Various hands in acceptance

Acceptance in 2020

The world looks scary right now. We have been instructed to be quarantined facing a global pandemic, and beyond the comfort of some of our homes there seems to be much chaos. Some of us may associate the Black Lives Matter movement with violence, some with much awaited justice.

However, you may see it, inclusivity and acceptance has always been a difficult topic to address. It seems like people would rather shy away from it to avoid offending one another than face uncomfortable facts about our own ignorance and biases. My experiences, as a first generation south Asian immigrant, will likely be very different from the millions of other stories that make up the forbidden -ism of race.

However, with time I have come to realize that the very topics that seem taboo or unsettling are the most important to discuss; if we don’t have the difficult conversations that help us understand one another, ignorance wins and symptoms of that ignorance wreak havoc on society. These symptoms are ugly, consisting of things like prejudice, xenophobia, and violence, including but not limited to the police brutality that we see today. I can’t speak for anyone else but myself, so I will start there.

Acceptance: My Story

At nine-years-old, I was ecstatic to start my first day in a new school. I wasn’t sure what to expect logistically, but I was positive I would make a ton of new friends.  However, as soon as I entered the classroom, I felt piercing stares. Maybe it was my rather boyish bowl-cut, odd mismatched sense of fashion, or the bright pink flower shaped hair clip I was convinced was the perfect accessory to my first-day-of-school look. I shrugged it off, still determined to make a good impression. Although I learned that would be increasingly difficult as the day progressed and the questions and comments began rolling in:

  • “Are you Indian?”
  • “Did you live in a tent?”
  • “Did you have to hunt for your food”
  • “Wow, you know English!”

To answer:

  • Yes.
  • No, I lived in an apartment in a big city.
  • Nope, I went to the grocery store just like you; I did get to bargain the pieces though.
  • Yeah, I speak English because if you remember your history, India was colonized by the British for a couple centuries. 

I looked around the classroom and realized that I was the only person of color. Things got harder. People would scrunch their noses at my food at lunch because it was too “smelly” and strange-looking. My classmates would take spring break trips to Jamaica or Mexico. My only international trip was to my homeland which I hid because I knew it would lead eyerolls and more stereotypes. I once revealed that I lived in England when I was younger. That seemed to have a more positive response: “Whoa!”, “Cool!”, “Did you see double-decker buses?” Hence  my strategy was, simply, assimilation. I would stick to things my classmates knew and understood. My name went from my native “Sh-WEH-th-a” to the Americanized “Sh-WED-uh”. Each succeeding grade I pretended to know less and less about my country of origin to fit in even better. Years after being the weird brown girl, I compromised my identity to finally make friends. Unfortunately for me, it worked.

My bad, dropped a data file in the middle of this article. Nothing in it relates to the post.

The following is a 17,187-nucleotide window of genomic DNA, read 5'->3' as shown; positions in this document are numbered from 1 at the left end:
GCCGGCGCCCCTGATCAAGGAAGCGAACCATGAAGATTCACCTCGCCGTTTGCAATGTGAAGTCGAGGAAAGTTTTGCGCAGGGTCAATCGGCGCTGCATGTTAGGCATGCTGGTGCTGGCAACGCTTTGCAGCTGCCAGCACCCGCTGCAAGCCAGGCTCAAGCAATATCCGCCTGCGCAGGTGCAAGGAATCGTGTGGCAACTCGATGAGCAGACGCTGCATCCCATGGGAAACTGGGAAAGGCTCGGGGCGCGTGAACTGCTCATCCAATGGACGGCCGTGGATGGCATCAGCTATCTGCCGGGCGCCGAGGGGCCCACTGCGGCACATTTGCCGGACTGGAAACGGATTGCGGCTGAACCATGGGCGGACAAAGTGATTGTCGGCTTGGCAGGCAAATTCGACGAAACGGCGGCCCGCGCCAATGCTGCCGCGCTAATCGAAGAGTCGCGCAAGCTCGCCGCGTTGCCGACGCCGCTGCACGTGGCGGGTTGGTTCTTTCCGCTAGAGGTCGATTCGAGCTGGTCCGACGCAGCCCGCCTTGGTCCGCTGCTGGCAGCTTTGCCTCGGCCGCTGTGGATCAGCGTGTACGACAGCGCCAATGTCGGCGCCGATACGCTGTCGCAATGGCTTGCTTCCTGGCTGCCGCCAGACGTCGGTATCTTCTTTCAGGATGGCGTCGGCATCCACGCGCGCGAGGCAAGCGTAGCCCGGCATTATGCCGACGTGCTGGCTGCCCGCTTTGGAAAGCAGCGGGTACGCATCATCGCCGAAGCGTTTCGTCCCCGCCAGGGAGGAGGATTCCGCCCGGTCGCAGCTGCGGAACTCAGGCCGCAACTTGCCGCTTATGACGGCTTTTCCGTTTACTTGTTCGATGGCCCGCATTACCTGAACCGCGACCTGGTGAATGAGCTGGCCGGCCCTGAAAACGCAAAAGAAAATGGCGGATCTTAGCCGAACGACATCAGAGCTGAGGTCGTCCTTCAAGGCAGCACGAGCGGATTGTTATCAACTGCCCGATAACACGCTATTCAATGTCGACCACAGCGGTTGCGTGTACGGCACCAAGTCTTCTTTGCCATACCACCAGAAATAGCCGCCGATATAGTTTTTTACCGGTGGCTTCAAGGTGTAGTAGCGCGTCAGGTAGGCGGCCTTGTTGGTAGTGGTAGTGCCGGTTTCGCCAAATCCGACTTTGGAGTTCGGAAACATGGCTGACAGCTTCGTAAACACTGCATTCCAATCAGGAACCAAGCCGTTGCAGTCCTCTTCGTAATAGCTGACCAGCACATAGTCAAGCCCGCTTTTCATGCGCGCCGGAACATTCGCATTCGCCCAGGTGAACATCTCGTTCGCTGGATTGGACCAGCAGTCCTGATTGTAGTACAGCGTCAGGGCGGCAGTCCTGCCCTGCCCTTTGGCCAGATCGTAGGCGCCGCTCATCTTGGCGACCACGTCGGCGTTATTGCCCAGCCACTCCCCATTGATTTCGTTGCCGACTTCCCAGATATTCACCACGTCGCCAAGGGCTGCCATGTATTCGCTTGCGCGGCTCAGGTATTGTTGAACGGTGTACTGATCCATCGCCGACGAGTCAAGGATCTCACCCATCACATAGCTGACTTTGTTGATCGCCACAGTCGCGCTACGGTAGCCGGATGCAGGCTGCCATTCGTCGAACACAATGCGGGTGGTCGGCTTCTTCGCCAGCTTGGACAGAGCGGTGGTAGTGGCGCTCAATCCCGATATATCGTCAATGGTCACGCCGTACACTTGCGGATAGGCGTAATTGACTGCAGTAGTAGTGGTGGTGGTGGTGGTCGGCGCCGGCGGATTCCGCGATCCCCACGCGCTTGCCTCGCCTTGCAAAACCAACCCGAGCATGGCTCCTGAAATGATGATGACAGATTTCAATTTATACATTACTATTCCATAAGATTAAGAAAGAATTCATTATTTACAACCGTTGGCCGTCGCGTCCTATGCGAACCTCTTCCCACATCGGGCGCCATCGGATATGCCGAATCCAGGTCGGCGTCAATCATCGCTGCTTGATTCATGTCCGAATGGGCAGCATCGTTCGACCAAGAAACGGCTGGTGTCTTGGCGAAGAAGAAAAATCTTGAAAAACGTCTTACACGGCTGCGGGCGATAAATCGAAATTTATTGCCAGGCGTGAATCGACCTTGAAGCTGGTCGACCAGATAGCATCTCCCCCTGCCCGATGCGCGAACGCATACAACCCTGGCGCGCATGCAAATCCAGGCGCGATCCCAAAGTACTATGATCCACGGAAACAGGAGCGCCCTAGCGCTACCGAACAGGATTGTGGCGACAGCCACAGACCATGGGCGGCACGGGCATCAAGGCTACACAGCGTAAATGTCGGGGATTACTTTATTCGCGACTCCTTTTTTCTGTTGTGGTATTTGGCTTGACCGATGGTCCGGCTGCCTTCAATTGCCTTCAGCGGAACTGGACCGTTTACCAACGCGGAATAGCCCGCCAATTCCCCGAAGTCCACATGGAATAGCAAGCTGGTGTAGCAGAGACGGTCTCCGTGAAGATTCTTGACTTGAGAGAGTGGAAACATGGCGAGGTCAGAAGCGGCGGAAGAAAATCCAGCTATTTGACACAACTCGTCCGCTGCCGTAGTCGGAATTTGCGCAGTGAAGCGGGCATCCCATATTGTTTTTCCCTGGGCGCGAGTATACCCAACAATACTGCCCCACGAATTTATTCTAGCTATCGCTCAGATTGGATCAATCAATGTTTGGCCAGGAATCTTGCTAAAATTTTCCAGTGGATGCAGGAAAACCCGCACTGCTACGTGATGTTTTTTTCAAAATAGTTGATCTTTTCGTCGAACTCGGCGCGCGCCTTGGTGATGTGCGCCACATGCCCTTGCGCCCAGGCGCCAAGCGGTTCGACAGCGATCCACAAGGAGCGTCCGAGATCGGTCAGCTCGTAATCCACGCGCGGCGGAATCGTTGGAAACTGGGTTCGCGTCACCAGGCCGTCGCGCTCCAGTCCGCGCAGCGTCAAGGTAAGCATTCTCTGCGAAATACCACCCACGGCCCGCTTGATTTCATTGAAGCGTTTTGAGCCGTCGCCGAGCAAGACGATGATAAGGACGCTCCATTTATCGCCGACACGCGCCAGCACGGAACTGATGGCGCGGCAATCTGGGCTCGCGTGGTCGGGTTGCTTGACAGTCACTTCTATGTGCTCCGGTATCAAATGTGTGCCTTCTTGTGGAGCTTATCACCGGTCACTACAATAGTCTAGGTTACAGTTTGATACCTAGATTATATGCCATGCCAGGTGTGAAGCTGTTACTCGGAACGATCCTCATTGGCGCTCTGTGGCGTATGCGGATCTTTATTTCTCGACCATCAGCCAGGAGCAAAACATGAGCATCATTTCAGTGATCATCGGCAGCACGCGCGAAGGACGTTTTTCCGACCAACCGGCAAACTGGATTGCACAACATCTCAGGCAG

In hindsight, I understand my mistakes and what led me there. Now, I am finally at a place where I am comfortable with balancing the dichotomy of two vastly different cultures. However, I also know that there is so much middle ground between them. I felt ostracized because no one understood me. Frankly, it wasn’t their fault. That is all my classmates had seen and observed. Nothing they did or said to me was outright hateful, just demeaning and offensive. They were just part of a cycle of ignorance. Those words still do hurt, but I am now realizing that I am relatively lucky. No one ever saw me and thought, threat. I was never wrongly accused of doing anything illegal. My road to success may be steep due to discrimination, but the incline could have easily been greater. The more I investigate this issue, the more heartbreaking it becomes. Although, please rest assured, because making progress in this regard is fairly simple.

Education attenuates ignorance. I encourage everyone to read books and watch shows featuring characters who look different than you. Shake your personal paradigms and try consuming news from a different source or watch a historical documentary about a different nation. When people try to understand others, they realize there are countless feasible ways to do so. We just have to make the effort.

For people who have stories like me, where you are the minority, use your voice! If someone questions you, answer honestly and realize that they are asking because they simply don’t know. I am still regularly asked culturally inaccurate questions like “Do you speak Indian?”. I just answer with “Nah, that’s not a language. It’s a nationality. American’s don’t speak American, do they?”

As I look at the Black Lives Matter movement, I see centuries of struggle and pain behind it. I mean, look at the name itself. The movement isn’t asking for a lot, just for the  acknowledgement of Black humanity, to matter to the majority. Knowing better is doing better, and we all have room for improvement. The following are some resources for anyone interested.

Resources for Learning More


For adults: Between the World and Me by Ta-Nehisi Coates

For teens: The Hate U Give by Angie Thomas

For children: The Story of Ruby Bridges by George Ford and Robert Coles


Black- Dave (5 min)

Racism has a Cost for Everyone- Heather C. McGhee (15 min) 

Who, Me? Biased?- New York Times (15 min series)

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